I am looking at PWM aswell, but I just want a crude way to see if this works whilst all connected.

hope this explains all and hope this helps.
Thank you for your continued support and I’m open to any advise.
Thank you. Jason.
 

Nigel Goodwin

Super Moderator
Most Helpful Member
Hey all. To answer some of the questions;

50mA is what I have monitored on the motor whilst powered on at 12v. So everything less the 12V reduces the current.
50mA seems VERY low for a 12V motor.

Does the brake bias knob have to turned lot's of times to take effect?, or just 180 degrees or so?.
 

Huttojb1

Member
50mA seems VERY low for a 12V motor.

Does the brake bias knob have to turned lot's of times to take effect?, or just 180 degrees or so?.
Depends on the bias, for full front to full rear your looking 6 turns. But very rare it be changed like that, but that’s worse case.

I’m happy for suggestions, I’m not saying my way is the correct way, it’s just the way I’m thinking.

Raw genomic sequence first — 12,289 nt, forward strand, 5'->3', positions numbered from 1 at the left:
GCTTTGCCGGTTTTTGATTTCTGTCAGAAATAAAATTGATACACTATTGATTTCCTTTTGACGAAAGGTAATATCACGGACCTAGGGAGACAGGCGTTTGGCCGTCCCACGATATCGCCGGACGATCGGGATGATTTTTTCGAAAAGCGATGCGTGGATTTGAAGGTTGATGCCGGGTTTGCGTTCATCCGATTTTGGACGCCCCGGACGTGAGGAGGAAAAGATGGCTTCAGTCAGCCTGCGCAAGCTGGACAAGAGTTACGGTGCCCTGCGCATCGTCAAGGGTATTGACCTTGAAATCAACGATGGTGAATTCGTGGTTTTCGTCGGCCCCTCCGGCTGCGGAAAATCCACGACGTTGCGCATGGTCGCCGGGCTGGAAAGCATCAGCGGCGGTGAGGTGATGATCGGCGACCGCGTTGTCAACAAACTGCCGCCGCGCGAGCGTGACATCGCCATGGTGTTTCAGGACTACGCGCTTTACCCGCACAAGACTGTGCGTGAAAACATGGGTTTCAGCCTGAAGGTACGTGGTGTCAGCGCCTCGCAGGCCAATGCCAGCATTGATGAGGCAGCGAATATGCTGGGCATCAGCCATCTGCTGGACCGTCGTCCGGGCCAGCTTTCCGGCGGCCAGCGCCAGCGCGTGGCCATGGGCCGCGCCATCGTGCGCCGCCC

Huttojb1

Member
but…. Thinking about it I am monitoring the motor with no load, so maybe the 50mA will increase alittle but not sure it will go that much higher, the load is not a lot of friction
 

Huttojb1

Member
Was you thinking a servo motor, already looked at them! Lol
 

Huttojb1

Member
Ok.
I have configured the PIC to output a PWM signal and I have wired up a 2N2222a. B to the the PWM via a 1k resistor. C to one side of the dc motor and the E to ground. What’s the best way to configure the hardware. I’m trying to see if using PWM will work.